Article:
The Doctor: Ianity

“At the heart and centre of the gospel stands the truth that there is no salvation at all apart from the Lord Jesus Christ. ‘Christianity is Christ.’ Anything which may represent itself as Christianity but which does not insist upon the absolute necessity and cruciality of Christ is not Christianity at all. Unless He is the heart and soul and centre, the beginning and the end of what is offered as salvation, it is not Christian salvation, whatever else it may be. —D. Martyn Lloyd-Jones, God’s Ultimate Purpose, (Baker Book House, 1979) p. 149

A Drink from Brooks: If You’re Considering Sin, Consider Christ

The fourth remedy abasing this device of Satan is, Seriously to consider, That even those very sins that Satan paints, and puts new names and colors upon, cost the best blood, the noblest blood, the life-blood, the heart-blood of the Lord Jesus. That Christ should come from the eternal bosom of his Father to a region of sorrow and death; that God should be manifested in the flesh, the Creator made a creature; that he who was clothed with glory should be wrapped with rags of flesh; he who filled heaven and earth with his glory should be cradled in a manger; that the almighty God should flee from weak man—the God of Israel into Egypt; that the God of the law should be subject to the law, the God of the circumcision circumcised, the God who made the heavens working at Joseph’s homely trade; that he who binds the devils in chains should be tempted; that he, whose is the world, and the fullness thereof, should hunger and thirst; that the God of strength should be weary, the Judge of all flesh condemned, the God of life put to death; that he who is one with his Father should cry out of misery, ‘My God, my God, why have you forsaken me?’ (Matt. 27:46); that he who had the keys of hell and death at his belt should lie imprisoned in the sepulcher of another, having in his lifetime nowhere to lay his head, nor after death to lay his body; that that head, before which the angels do cast down their crowns, should be crowned with thorns, and those eyes, purer than the sun, put out by the darkness of death; those ears, which hear nothing but hallelujahs of saints and angels, to hear the blasphemies of the multitude; that face, which was fairer than the sons of men, to be spit on by those beastly wretched Jews; that mouth and tongue, which spoke as never man spoke, accused for blasphemy; those hands, which freely swayed the scepter of heaven, nailed to the cross; those feet, ‘like unto fine brass,’ nailed to the cross for man’s sins; each sense annoyed: his feeling or touching with a spear and nails; his smell, with stinking odor, being crucified on Golgotha, the place of skulls; his taste, with vinegar and gall; his hearing, with reproaches, and sight of his mother and disciples bemoaning him; his soul, comfortless and forsaken; and all this for those very sins that Satan paints and puts fine colors upon! Oh! how should the consideration of this stir up the soul against sin, and work the soul to fly from it, and to use all holy means whereby sin may be subdued and destroyed! —Thomas Brooks, Precious Remedies against Satan’s Devices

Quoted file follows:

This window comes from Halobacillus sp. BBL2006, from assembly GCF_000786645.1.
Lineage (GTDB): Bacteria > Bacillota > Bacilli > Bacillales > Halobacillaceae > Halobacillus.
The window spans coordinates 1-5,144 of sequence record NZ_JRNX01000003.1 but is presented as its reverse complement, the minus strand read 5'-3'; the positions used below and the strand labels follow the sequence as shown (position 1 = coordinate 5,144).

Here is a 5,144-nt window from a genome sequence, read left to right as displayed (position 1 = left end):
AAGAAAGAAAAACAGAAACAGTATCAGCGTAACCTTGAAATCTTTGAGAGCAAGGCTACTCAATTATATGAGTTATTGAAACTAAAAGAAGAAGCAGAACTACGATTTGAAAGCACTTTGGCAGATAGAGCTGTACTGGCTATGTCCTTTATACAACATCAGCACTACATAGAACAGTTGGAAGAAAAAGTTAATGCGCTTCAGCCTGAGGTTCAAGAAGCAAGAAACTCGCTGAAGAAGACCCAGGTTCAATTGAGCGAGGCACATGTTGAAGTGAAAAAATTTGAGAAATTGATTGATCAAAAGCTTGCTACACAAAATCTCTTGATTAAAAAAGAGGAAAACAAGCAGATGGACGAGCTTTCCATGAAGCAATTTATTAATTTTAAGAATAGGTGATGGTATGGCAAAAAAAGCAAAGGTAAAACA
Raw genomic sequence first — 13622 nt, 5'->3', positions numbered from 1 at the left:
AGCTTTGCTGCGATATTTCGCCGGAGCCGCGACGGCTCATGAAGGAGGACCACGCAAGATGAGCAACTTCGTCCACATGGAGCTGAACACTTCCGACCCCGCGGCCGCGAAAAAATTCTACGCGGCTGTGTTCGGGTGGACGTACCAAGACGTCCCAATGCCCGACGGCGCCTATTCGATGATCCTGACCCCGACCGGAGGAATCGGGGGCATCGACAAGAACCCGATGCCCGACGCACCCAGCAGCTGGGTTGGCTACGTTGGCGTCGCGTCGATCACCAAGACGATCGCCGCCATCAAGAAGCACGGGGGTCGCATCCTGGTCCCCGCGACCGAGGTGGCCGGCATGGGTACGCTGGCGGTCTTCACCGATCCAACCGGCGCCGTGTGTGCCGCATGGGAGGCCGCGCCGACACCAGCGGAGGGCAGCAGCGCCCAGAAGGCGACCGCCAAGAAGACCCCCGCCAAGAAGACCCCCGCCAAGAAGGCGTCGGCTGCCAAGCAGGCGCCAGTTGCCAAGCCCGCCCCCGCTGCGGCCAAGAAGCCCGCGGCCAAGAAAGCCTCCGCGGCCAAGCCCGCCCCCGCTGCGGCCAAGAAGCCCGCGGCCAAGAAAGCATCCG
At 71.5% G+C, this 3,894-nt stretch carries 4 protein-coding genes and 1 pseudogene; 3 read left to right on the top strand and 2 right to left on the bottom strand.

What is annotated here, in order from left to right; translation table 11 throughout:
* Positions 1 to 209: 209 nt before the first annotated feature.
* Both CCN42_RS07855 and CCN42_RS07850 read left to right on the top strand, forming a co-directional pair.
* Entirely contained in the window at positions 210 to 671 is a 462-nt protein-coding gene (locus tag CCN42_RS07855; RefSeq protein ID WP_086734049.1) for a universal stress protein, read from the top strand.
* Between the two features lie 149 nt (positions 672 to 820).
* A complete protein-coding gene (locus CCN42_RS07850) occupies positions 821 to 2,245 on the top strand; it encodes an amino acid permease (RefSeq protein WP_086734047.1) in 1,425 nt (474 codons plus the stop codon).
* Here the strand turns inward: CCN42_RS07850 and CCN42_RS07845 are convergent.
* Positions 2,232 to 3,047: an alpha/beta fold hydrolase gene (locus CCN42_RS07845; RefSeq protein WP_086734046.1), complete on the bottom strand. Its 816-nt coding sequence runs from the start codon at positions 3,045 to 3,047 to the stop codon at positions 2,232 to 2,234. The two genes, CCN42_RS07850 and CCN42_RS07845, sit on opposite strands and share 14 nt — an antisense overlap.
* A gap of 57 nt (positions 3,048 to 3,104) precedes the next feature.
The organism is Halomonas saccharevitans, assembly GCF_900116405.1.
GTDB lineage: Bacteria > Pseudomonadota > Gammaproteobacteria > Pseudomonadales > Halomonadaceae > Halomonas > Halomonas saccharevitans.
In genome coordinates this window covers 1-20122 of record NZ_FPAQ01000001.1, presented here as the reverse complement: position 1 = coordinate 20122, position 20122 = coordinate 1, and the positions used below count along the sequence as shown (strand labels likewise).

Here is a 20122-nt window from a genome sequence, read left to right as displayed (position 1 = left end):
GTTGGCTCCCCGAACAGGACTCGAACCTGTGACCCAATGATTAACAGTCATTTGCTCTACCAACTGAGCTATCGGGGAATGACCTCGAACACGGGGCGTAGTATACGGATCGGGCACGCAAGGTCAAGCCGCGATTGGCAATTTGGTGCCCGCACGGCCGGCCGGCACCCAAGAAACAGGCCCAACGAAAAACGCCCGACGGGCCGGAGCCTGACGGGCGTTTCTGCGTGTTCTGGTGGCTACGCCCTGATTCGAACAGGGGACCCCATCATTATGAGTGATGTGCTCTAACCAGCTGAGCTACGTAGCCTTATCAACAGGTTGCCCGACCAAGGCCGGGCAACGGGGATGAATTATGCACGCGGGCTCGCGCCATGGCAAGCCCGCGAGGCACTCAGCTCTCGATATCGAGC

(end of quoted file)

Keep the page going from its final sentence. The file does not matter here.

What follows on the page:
The Pilgrim: Christ Himself Is the Christian’s Armoury

Christ Himself is the Christian’s armoury. When he puts on Christ, he is then completely armed from head to foot. Are his loins girt about with truth? Christ is the truth. Has he on the breastplate of righteousness? Christ is our righteousness. Are his feet shod with the Gospel of peace? Christ is our peace. Does he take the shield of faith, and helmet of salvation? Christ is that shield, and all our salvation. Does he take the sword of the Spirit, which is the Word of God? Christ is the Word of God. Thus he puts on the Lord Jesus Christ; by His Spirit fights the fight of faith; and, in spite of men, of devils, and of his own evil heart, lays hold of eternal life. Thus Christ is all in all.  -John Bunyan, The Pilgrim’s Progress